4 Reasons Why Abruzzo Is a Region to Love


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4 Reasons Why Abruzzo Is a Region to Love

In 2018, Montepulciano d’Abruzzo celebrated half a century of DOC recognition. The beloved style of red from the center of Italy has long solidified its status as one of the country’s enduring viticultural touchstones. For good reason: Winemaking here traces its roots back to ancient times — a local tradition dating back to the Roman Empire.

But despite this legacy, American wine drinkers have a lot to learn about the region. Occupying rugged and dynamic terrain between the craggy peaks of the Apennines and the breezy shores of the Adriatic, these grapes have a lot to say. Take a taste and have a listen.

COMMITMENT TO TASTE AND HOSPITALITY

“I love that Abruzzo is an underdog,” says Joe Campanale, winemaker, sommelier, and owner of Fausto, a celebrated Italian restaurant in Brooklyn. “When you try one of the wines … you easily realize that it’s possible to create distinctive and terroir-driven wines here.” Beyond the accessible reds of the legendary Montepulciano, wines typically include vivacious whites from grapes like Trebbiano and Pecorino.

“I’m mostly looking at a flavor profile of dark red fruits, black pepper, and a bit of earthiness,” observes Catherine Morel, lead sommelier at 71Above in Los Angeles. “They pair well with pasta and red sauce — spaghetti alla chitarra is a regional dish — lamb, and pizza. So what’s not to love about that!?” She’s equally as enthusiastic pairing Trebbiano d’Abruzzo with simple pasta dishes — gnocchi with a light cheese, or alongside steamed mussels.

Beyond the accessible reds of the legendary Montepulciano, wines typically include vivacious whites from grapes like Trebbiano and Pecorino.

THE BEAUTY OF THE COUNTRYSIDE

The heart of production lies in Chieti, a province and city with over 3,500 years of visible history. Its centro storico (old town) is peppered with gothic towers and medieval ruins. It is blessed with natives whose fierce dedication to preserving the past is rivaled only by their commitment to hospitality. “I find the people to be warm and welcoming and excited to share the bounty of their land,” Campanale observes. “I also find it incredible that you don’t see more tourists in Abruzzo, considering its beauty and how close it is to Rome (just over 2 hours by car or train).”

If you can’t make the trek, a bottle of Montepulciano d’Abruzzo is, of course, a sensible and economical alternative. It isn’t difficult to find, either. Of the immense 800,000 hectoliters produced annually — one of Italy’s top DOCs by volume — just over 10 percent of it makes its way to the U.S. Within all those bottles is a property waiting to be uncorked.

“Since I spend a lot of time in Abruzzo, drinking a wine from the region stateside always makes me think of the great times I’ve had there with my friends and just how stunningly beautiful a place like Abruzzo is,” notes Campanale. It is a difficult assessment to dispute. Rising up from the charming seaside settlements is a mountainous landscape, crescendoing in Gran Sasso. The 9,554-foot massif marks the high point of the Apennines mountain range and the dramatic centerpiece of a 778-square-mile national park.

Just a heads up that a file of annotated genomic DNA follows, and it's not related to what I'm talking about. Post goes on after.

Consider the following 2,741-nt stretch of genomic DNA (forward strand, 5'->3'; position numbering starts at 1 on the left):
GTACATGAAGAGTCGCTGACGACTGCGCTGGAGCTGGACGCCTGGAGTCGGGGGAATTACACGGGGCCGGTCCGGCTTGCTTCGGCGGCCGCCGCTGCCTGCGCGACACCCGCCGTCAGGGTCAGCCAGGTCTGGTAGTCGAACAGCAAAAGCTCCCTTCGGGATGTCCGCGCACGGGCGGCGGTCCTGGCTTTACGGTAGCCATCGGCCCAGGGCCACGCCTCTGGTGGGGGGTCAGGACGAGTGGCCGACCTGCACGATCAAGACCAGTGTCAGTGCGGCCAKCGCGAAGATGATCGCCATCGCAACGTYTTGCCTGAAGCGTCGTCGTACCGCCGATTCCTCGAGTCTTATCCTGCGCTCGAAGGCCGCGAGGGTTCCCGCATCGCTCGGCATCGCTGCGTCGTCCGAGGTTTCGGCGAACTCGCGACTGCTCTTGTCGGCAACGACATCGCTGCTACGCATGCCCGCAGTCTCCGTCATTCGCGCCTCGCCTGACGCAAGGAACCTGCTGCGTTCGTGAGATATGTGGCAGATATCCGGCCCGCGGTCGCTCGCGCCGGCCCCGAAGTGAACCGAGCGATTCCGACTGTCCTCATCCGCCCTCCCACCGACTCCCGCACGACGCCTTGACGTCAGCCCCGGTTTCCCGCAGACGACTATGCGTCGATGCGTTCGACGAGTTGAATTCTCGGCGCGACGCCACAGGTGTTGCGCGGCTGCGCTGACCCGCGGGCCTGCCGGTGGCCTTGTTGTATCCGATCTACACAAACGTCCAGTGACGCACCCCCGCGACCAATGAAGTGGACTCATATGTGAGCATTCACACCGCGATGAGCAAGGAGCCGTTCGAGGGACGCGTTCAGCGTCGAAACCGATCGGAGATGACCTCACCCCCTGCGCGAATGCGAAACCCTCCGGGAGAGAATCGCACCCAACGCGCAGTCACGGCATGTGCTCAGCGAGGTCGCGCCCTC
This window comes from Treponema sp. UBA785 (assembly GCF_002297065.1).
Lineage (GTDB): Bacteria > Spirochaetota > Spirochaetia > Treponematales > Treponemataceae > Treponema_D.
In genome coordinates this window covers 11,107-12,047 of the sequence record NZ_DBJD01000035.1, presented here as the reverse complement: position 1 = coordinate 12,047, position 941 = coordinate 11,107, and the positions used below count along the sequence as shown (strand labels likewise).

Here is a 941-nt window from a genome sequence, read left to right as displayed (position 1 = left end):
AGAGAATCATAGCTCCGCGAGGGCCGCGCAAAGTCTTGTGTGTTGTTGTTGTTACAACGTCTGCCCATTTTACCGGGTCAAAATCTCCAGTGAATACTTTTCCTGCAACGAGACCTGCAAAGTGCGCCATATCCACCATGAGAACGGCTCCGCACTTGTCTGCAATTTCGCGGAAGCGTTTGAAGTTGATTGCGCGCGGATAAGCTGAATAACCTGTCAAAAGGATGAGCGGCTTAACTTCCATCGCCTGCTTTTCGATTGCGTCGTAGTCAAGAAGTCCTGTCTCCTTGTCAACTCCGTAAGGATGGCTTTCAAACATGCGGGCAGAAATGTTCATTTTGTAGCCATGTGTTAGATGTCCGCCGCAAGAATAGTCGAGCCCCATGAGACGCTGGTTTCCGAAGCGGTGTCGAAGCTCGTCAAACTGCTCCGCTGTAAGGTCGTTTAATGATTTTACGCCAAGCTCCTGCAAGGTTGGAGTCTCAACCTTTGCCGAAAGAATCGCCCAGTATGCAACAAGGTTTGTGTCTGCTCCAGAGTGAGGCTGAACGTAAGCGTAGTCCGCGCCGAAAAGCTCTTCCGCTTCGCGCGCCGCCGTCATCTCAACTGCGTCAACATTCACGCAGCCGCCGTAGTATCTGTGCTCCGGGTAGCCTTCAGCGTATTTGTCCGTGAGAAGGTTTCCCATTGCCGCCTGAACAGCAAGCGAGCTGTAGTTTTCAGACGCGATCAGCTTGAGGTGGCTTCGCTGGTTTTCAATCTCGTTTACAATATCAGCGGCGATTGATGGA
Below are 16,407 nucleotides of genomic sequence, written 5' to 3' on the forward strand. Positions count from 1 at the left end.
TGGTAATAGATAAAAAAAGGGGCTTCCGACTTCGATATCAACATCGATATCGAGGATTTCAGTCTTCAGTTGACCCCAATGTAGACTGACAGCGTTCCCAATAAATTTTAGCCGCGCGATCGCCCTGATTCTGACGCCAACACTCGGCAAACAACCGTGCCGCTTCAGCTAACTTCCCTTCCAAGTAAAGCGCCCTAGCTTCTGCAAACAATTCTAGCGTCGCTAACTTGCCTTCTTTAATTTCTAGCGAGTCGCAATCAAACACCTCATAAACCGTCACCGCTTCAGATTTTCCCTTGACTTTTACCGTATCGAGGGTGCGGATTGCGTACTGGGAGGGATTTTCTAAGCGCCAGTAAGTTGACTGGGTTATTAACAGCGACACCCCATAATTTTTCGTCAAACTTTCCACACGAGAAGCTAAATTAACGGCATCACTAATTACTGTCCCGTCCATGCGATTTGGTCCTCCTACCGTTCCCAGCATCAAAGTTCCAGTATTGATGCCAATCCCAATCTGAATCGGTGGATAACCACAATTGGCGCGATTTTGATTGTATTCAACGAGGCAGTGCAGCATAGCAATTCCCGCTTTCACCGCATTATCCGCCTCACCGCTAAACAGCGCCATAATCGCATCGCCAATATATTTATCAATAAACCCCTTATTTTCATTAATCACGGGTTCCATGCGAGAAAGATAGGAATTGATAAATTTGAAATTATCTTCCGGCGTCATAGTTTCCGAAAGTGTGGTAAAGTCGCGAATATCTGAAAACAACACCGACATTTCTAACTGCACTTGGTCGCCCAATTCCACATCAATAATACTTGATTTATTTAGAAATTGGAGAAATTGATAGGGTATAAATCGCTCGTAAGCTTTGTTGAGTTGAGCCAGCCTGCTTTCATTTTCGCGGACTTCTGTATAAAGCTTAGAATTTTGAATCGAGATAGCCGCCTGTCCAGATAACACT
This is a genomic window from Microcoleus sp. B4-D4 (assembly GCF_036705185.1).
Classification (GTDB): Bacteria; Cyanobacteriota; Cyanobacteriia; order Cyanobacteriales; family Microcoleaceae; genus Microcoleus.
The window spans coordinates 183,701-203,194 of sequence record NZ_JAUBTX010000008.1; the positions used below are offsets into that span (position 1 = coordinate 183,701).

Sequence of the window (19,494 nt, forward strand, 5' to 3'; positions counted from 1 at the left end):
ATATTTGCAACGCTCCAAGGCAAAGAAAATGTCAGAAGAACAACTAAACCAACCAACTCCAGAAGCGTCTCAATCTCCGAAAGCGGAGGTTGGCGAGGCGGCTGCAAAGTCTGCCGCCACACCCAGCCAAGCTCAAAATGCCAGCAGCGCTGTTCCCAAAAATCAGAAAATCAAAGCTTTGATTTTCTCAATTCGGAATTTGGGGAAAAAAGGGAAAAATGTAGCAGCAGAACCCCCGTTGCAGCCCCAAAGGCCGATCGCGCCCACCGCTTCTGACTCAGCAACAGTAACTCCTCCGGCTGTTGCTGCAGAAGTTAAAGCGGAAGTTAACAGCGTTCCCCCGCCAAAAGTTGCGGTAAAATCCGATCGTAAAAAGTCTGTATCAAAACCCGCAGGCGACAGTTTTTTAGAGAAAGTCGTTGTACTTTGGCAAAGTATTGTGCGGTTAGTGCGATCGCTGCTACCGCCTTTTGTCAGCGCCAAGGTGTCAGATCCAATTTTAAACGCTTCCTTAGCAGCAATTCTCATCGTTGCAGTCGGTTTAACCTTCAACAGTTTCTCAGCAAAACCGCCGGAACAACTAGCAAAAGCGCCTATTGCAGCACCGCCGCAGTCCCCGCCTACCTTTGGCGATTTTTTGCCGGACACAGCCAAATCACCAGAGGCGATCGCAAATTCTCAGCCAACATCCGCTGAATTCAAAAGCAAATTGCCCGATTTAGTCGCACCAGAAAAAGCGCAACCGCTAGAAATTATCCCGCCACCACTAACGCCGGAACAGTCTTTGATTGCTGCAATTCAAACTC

DYNAMIC TOPOGRAPHY, VIVACIOUS VARIETALS

In addition to a postcard-worthy panorama, this dynamic topography delivers distinction to the grapes grown far below. Most vineyards are situated on hillsides, climbing to 2,000 feet in elevation, employing a tendone system to help regulate yield. Warm air carries up from the Adriatic by morning, encouraging a robust diurnal temperature swing, enabling wondrous notes to develop on the vine.

In addition to a postcard-worthy panorama, this dynamic topography delivers distinction to the grapes grown far below. Most vineyards are situated on hillsides, climbing to 2,000 feet in elevation.

Although the region remains unflinchingly loyal to its trademark varietals, notable producers are introducing innovation by way of modernized techniques. Morel describes the natural winemaking process as “biodynamic, hand-harvested, unrefined/unfiltered, no sulfur. Not inexpensive, by any means, but so, so worth it.”

Other producers are having fun exploring the potential of Pecorino. The indigenous varietal (not to be confused with the Italian sheeps milk cheese of the same name) gives birth to wines deep in texture yet light in body. Campanale enjoys pairing his against vegetable-based appetizers such as sunchokes with hazelnuts or roasted heirloom carrots under goat cheese.

THE FUTURE OF ABRUZZO

Proud of its storied past, Abruzzo is nonetheless demonstrating vision for its future. In 2010 it established Cerasuolo d’Abruzzo, Italy’s first controlled designation for a rosé wine. As of 2018, all varietals from the region now bear an identification seal on the bottle insuring quality and certifying the stature of the juice within. The area is also courting tourism as never before. “Itineraries – Abruzzo between wine and culture” is an online platform where prospective visitors can tailor a journey specific to their travel preferences.

Whether on the road, or in the glass, wine here is a treasure to behold; a tale aged beautifully through time.

This article is sponsored by Vini d’Abruzzo.

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In 2018, Montepulciano d’Abruzzo celebrated half a century of DOC recognition. Winemaking here traces its roots back to ancient times, and the Roman Empire.

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